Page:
Tralala – In the mood for music? This new delightful French musical brings you into the life of Tralala (played by Mathieu Amalric), a 48 years old, homeless and worn-out street singer, who one day gets mistaken for someone else. Tralala sees an opportunity to get a better life by taking on a new personality. He now has a brother, nephews, ex-girlfriends, and maybe even a daughter. But where is the lie? Where is the truth? And who is he, deep down?

The night will start with drinks from 6pm followed by the screening at 7pm at the Luminor Hôtel de Ville cinema. There is also a two-hour cinema-themed walk where you’ll be taken on a “musicals movie tour” in the heart of Paris, which begins at 4pm.

Tickets cost €10, or €8 for students and concessions, and can be found here. Tickets for the walking tour cost €20 and must be reserved online here.

Thursday, November 18th

Illusions Perdues – Based on the great novel series by Honoré de Balzac between 1837 and 1843, this historical drama captures the writer Lucien’s life and dilemmas who dreams about a great career of writing and moves to the city to get a job at a newspaper. As a young poet entering the field of journalism, he is constantly challenged by his desire to write dramatic and eye-catching stories for the press. But are they all true?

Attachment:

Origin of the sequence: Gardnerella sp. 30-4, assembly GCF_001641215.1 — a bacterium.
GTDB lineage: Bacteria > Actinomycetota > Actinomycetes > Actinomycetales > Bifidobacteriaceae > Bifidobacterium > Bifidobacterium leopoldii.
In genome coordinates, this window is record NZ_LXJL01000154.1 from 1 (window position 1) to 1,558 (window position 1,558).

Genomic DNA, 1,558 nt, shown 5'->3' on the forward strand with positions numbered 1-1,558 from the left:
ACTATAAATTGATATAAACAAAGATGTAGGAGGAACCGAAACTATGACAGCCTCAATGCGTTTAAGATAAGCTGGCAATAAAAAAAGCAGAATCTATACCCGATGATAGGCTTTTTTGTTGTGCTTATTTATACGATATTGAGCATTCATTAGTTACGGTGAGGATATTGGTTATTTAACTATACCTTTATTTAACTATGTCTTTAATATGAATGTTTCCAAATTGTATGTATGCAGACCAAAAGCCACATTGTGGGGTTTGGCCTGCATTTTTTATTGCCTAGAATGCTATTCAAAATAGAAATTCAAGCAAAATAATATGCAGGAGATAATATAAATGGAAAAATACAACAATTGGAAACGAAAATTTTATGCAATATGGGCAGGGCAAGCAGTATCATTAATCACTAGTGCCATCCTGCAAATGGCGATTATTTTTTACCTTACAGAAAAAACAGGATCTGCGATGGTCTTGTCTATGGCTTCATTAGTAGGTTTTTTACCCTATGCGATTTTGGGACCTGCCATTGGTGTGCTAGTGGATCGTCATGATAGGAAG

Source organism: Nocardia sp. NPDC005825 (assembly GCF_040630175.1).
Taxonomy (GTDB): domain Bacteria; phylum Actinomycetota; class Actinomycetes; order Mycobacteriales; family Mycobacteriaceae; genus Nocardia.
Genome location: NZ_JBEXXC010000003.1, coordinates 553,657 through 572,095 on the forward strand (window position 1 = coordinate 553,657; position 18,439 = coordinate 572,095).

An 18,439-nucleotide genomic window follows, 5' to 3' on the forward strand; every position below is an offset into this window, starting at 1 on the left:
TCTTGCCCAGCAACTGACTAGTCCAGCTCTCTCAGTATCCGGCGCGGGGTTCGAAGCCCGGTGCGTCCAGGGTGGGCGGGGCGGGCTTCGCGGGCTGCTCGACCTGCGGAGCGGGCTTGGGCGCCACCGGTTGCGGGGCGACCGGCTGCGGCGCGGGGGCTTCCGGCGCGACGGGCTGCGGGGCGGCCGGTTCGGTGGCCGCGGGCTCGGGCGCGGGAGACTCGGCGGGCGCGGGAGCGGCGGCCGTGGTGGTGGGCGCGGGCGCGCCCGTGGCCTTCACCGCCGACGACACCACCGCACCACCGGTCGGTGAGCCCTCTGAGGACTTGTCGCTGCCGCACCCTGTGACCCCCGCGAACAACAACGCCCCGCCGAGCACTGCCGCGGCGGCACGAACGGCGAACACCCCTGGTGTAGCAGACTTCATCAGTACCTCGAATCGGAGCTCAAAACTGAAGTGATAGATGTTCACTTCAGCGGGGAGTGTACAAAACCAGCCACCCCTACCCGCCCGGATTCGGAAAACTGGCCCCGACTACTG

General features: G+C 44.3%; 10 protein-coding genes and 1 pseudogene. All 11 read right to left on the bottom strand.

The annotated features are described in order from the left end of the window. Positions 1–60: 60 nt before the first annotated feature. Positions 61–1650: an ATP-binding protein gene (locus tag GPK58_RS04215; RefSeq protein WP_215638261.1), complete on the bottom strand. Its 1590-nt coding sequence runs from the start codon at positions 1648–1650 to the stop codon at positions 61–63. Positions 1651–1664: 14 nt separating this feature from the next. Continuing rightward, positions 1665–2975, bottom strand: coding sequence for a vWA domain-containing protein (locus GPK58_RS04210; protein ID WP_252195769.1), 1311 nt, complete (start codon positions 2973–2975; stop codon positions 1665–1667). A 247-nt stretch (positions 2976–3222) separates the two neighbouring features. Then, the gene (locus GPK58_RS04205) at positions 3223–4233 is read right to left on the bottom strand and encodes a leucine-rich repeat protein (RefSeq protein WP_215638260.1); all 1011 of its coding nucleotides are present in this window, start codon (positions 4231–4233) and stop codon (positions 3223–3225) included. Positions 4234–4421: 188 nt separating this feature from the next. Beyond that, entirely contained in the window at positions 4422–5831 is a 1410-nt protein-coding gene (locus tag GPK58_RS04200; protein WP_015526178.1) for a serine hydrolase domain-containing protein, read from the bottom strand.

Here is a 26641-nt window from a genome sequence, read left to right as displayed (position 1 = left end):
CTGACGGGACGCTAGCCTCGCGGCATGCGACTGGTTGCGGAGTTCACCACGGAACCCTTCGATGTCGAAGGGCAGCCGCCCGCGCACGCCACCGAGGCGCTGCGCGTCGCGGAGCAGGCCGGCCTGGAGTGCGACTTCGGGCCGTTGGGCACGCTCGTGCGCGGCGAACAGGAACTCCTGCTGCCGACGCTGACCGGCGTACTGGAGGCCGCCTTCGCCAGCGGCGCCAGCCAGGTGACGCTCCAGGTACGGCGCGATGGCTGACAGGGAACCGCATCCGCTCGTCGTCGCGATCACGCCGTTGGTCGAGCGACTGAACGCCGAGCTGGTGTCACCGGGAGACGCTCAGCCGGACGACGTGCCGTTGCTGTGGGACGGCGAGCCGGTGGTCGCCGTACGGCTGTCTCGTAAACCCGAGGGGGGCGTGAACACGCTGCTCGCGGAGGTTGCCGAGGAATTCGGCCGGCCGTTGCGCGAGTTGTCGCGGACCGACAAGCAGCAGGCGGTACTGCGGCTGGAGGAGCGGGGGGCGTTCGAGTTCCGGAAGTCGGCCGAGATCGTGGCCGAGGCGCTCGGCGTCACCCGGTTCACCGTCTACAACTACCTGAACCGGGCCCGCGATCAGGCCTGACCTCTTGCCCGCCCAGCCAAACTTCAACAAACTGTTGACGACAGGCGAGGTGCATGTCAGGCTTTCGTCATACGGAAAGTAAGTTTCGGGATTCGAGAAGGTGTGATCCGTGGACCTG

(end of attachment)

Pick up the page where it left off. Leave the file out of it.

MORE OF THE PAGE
The evening will kick off with drinks at L’Entrepôt cinema bar at 7pm, followed by the movie screening at 8pm. Tickets are available online here, and cost €8.50 full price; €7 for students and all other concessions.

Sunday, November 21st

Eiffel – Having just finished working on the Statue of Liberty, Gustave Eiffel (played by Romain Duris) is tasked with creating a spectacular monument for the 1889 Universal Exposition in Paris. It’s ultimately his love story with Adrienne Bourgès (Emma Mackey) that will inspire him to come up with the idea for the Eiffel Tower.

After a first screening last month, Lost in Frenchlation is organising a new one at the Luminor Hôtel de Ville cinema, with pre-screening drinks at the cinema bar. 

Tickets cost €10, or €8 for students and concessions, and can be found here

Thursday, November 25th

Les Héroïques – Michel is a former junkie and overgrown child who only dreams of motorbikes and of hanging out with his 17-year-old son Léo and his friends. But at 50 years old, he now has to handle the baby he just had with his ex, and try not to make the same mistakes he has done in the past. 

The film will be followed by a Q&A with the director Maxime Roy who will discuss his very first feature. 

Tickets cost €10, or €8 for students and concessions, and can be found here.

Full details of Lost in Frenchlation’s events can be found on their website or Facebook page. In France, a health pass is required in order to go to the cinema.